Dolphins have long been admired for their intelligence, but scientists are just starting to figure out their incredibly complex brains and behavior.
The wise and social creatures share a lot in common with humans. In many ways they behave just like humans – they form social groups and cliques, and they can be taught to recognize “alphabets” of symbols. However, it seems they may exceed us in their interconnectedness with each other.
A new book by Susan Casey titled Voices in the Ocean, discusses how this high level of intelligence could stem from the mammals having what’s known as a collective consciousness, with the author claiming they “may know something that we don’t.”
Dolphins also have the extraordinary ability to somehow sense when swimmers have become stranded and will go to their rescue, even if they are miles away.
Over the past 50 million years the brains of dolphins have evolved and expanded dramatically in size. At the same time, their bodies have shrunk, their teeth have become smaller and they have developed high-frequency hearing. The limbic system in a dolphin’s brain is responsible for the emotions in the same way as it is in human brains. While most vertebrates evolved this region early and kept it pretty much intact, the limbic system in the brains of dolphins developed further.
Since odors are indistinguishable underwater, the hippocampus of dolphins (a region linked to their olfactory sense) diminished in size, Casey explained. “Meanwhile, their paralimbic area grew huge, so densely jammed with neurons that it blurped out an extra lobe,” she said.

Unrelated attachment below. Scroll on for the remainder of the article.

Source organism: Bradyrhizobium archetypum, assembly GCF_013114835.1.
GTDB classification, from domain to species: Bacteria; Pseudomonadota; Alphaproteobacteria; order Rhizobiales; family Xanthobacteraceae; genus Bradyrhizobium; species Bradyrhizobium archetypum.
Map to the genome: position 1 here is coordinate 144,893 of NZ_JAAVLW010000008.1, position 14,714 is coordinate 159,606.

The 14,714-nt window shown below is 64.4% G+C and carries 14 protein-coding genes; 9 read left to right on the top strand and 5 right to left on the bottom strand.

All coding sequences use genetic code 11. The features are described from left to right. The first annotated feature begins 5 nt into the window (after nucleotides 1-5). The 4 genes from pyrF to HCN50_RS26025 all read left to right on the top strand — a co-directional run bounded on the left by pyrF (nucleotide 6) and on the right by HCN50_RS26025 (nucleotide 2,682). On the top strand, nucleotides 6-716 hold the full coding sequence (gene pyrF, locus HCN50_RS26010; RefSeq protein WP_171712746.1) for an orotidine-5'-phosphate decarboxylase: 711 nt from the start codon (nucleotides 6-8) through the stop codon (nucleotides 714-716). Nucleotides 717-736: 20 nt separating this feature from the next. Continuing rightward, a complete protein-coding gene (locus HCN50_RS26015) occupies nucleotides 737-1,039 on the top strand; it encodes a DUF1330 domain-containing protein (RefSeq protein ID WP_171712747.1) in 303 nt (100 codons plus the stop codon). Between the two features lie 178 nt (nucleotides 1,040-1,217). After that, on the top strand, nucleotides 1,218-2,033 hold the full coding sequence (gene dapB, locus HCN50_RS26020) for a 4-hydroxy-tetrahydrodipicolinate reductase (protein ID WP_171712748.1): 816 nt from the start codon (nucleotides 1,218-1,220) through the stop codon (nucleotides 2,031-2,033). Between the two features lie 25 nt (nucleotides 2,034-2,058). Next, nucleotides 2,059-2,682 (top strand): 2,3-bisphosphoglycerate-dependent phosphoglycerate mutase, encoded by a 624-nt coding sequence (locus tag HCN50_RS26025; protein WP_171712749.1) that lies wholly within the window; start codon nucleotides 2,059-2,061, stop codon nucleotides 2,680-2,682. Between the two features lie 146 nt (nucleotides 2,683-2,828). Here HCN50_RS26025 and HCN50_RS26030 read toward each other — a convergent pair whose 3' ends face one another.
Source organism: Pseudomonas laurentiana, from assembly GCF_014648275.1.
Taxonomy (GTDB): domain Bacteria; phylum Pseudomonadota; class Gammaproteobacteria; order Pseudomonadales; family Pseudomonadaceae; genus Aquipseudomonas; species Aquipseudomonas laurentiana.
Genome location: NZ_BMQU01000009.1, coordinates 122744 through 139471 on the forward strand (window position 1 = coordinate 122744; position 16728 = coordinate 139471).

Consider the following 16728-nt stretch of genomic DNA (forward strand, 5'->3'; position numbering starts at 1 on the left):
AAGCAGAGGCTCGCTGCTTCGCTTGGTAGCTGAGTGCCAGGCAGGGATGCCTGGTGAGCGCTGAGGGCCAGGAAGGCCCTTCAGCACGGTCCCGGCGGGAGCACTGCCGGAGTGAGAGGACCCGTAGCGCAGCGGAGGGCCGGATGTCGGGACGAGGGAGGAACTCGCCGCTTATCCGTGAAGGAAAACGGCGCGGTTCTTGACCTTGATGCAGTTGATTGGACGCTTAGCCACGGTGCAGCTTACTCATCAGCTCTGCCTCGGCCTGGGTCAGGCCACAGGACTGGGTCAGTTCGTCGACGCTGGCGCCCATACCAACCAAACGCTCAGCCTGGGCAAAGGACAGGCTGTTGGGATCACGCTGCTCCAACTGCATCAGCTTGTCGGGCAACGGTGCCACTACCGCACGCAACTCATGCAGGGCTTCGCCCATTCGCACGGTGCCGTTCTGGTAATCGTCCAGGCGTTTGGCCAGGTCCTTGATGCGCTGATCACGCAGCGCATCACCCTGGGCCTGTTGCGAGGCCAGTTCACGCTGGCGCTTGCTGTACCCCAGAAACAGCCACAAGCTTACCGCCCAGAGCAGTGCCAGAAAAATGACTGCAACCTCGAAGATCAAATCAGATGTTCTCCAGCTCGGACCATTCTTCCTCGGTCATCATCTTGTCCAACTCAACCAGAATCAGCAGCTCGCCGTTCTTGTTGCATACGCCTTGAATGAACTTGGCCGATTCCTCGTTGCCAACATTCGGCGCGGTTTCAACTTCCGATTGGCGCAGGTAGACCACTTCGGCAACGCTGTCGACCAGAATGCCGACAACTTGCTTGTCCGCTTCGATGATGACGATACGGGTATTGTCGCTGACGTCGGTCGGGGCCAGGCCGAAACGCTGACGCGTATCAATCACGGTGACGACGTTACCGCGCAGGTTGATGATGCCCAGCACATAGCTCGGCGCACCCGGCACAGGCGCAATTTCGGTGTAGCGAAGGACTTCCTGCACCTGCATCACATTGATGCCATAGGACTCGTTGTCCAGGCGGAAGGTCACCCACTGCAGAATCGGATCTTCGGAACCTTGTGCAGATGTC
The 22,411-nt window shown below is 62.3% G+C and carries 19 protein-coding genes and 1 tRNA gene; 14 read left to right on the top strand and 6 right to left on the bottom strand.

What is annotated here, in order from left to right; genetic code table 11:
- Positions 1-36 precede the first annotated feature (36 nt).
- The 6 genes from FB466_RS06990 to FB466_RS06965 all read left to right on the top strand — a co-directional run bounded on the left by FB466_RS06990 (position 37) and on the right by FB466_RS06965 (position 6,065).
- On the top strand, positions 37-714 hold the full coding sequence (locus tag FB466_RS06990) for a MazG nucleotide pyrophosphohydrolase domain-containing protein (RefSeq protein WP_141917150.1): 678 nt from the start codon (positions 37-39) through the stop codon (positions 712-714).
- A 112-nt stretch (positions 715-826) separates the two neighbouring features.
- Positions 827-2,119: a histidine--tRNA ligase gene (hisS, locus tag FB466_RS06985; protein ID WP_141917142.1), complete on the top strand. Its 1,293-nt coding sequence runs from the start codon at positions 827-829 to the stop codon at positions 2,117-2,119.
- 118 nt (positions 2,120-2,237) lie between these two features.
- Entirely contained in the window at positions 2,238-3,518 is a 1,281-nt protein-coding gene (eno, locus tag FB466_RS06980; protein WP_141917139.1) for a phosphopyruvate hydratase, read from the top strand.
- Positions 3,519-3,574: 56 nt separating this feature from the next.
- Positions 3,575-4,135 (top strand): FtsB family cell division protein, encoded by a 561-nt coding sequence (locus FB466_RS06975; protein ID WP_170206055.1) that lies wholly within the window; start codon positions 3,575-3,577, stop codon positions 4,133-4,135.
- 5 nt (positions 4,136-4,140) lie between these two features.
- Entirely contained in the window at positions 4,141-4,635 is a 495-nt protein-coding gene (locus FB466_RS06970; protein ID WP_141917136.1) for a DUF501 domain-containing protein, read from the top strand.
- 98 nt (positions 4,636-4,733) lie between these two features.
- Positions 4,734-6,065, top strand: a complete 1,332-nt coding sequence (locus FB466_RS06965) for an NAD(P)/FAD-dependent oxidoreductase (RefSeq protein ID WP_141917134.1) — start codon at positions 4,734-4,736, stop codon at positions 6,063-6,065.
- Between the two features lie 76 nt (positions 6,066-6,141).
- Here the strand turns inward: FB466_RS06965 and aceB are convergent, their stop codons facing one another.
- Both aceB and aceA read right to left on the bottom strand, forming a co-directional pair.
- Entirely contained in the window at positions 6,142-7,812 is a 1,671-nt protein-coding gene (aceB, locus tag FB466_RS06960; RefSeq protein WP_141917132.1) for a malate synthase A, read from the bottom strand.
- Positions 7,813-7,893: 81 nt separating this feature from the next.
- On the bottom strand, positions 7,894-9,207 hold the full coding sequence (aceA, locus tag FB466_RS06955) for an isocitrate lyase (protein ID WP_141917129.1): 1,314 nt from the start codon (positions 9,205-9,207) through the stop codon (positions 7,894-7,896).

The unique evolution of the dolphin brain suggests that they are doing something very sophisticated or complex while they’re processing emotions. Their brains may even have adapted for a type of unprecedented connectivity.
Casey’s book explains, “In fact, dolphins are so tightly bound to their pods that they may be operating with a degree of interconnectedness far deeper than our own. There’s a jubilee of tissue packed into this area, an exuberance of grey matter that scientists believe relates to all things feeling – and no other mammal has anything quite like it.”
During an interview with neuroscientist Lori Marino, Casey asked whether the animals’ nature was the reason why dolphins have such large brains. Marino said this unique evolution suggests the animals are “doing something very sophisticated or complex while they’re processing emotions” and their brains may have adapted for a type of connectivity unprecedented in the animals kingdom. Marino calls this a “collective soul.” “When you look at their brain you can definitely see how this could be an animal that takes sociality to another level,” Marino told Casey.
She used the example that dolphins and whales strand en masse when only one or two individuals are sick and when they’re herded together they huddle in a group rather than jumping nets. “There is some sort of cohesiveness in them that I don’t think we get quite yet, but it accounts for a lot of the behavior that seems strange to us,” she continued. “I think a lot of it comes down to emotional attachment. And I think there is a very strong sense in them that if something happens to the group, it happens to you.” Marino continued, “In fact, dolphins are so tightly bound to their pods that they may be operating with a degree of interconnectedness far deeper than our own.”